Speaking of leadership, we have recently encouraged enrollment for all of our returned missionaries who desire to pursue their education. We do this because those who have served missions have already demonstrated their faith and leadership in pursuing eternal truths, and we want to help them proceed with their education and personal development.

We live in challenging times: wars and rumors of wars, earthquakes, tornadoes, tsunamis, and the prospects of financial disasters. More important, values and standards honored for thousands of years are now being denied or cast aside. Selfishness is replacing service. Evil is being called good, and good is being called evil.

Though men’s hearts are failing them, you should take heart. There have always been challenging times. We, the generations of your predecessors, have survived serious challenges, and so will you. The answer to all of these challenges is the same as it has always been. We have a Savior, and He has taught us what we should do. At the conclusion of His earthly ministry, He declared, “These things I have spoken unto you, that in me ye might have peace. In the world ye shall have tribulation: but be of good cheer; I have overcome the world.” 1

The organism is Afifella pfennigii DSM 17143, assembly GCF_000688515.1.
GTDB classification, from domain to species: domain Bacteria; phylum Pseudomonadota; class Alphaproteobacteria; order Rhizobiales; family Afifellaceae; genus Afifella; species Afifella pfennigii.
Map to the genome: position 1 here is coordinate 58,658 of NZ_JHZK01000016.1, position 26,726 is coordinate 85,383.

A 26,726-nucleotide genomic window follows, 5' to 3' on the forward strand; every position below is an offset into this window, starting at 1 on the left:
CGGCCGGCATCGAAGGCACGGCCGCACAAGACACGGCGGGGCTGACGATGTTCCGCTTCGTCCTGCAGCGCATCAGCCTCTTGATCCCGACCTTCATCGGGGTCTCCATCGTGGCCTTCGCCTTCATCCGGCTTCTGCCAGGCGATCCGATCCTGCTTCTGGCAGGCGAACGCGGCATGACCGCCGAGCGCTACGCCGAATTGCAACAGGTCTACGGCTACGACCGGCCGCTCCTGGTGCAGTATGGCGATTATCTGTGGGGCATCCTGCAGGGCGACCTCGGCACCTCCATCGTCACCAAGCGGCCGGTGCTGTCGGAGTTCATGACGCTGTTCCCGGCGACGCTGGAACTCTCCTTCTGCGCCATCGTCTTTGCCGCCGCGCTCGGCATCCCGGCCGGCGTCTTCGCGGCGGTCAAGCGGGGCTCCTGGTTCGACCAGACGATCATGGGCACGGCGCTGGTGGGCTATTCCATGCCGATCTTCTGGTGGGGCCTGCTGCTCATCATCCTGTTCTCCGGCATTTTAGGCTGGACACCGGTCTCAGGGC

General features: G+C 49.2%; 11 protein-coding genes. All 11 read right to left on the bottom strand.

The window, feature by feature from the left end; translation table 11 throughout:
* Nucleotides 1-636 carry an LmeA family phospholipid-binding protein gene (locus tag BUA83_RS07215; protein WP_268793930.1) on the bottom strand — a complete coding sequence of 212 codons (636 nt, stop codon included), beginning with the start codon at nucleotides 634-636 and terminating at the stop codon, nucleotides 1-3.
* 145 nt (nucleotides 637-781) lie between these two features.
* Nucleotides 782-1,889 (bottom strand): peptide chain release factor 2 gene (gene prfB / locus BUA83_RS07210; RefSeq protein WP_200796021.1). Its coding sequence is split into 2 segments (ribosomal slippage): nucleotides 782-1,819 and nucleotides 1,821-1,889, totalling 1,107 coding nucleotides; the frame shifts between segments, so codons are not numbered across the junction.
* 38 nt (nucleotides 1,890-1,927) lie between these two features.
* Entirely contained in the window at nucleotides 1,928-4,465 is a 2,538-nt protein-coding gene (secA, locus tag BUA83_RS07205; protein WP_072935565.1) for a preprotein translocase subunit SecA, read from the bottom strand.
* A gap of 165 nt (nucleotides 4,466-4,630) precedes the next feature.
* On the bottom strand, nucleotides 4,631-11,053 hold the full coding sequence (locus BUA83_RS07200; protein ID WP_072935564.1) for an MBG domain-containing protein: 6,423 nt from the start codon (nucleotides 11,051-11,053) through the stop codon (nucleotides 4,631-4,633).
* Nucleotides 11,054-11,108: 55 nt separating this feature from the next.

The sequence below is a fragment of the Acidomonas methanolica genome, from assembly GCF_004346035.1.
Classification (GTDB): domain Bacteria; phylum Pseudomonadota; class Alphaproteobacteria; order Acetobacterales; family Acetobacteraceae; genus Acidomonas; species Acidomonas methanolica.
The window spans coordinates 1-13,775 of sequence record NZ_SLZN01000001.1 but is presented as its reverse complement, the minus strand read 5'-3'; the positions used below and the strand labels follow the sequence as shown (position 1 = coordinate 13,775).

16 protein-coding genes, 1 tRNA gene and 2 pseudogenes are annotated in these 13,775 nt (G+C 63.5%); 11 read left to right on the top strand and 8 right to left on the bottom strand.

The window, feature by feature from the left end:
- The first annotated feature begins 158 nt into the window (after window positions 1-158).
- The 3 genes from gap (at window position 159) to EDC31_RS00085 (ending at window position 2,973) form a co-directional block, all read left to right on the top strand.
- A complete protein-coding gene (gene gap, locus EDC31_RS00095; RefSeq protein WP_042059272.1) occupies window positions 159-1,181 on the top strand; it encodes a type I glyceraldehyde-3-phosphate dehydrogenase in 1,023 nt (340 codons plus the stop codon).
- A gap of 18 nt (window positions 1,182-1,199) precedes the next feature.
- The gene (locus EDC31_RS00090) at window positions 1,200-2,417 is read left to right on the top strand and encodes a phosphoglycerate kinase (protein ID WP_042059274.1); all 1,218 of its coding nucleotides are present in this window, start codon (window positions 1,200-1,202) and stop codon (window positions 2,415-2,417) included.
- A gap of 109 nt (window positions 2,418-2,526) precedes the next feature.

As His witness I testify that His teachings are true and that the way He has marked out is the way to peace in this world and everlasting life in the world to come.


Foremost among the things you should remember from your BYU-Pathway education and experiences are the principles of right and wrong you are learning. At BYU we like to quote the teachings of our educational founder, President Brigham Young. He spoke as an extraordinarily wise leader and also as a prophet. He taught this about the purpose of education in the gospel of Jesus Christ: “All our educational pursuits are in the service of God, for all these labors are to establish truth on the earth, and that we may increase in knowledge, wisdom, understanding in the power of faith and in the wisdom of God, that we may become fit subjects to dwell in a higher state of existence and intelligence than we now enjoy.” 2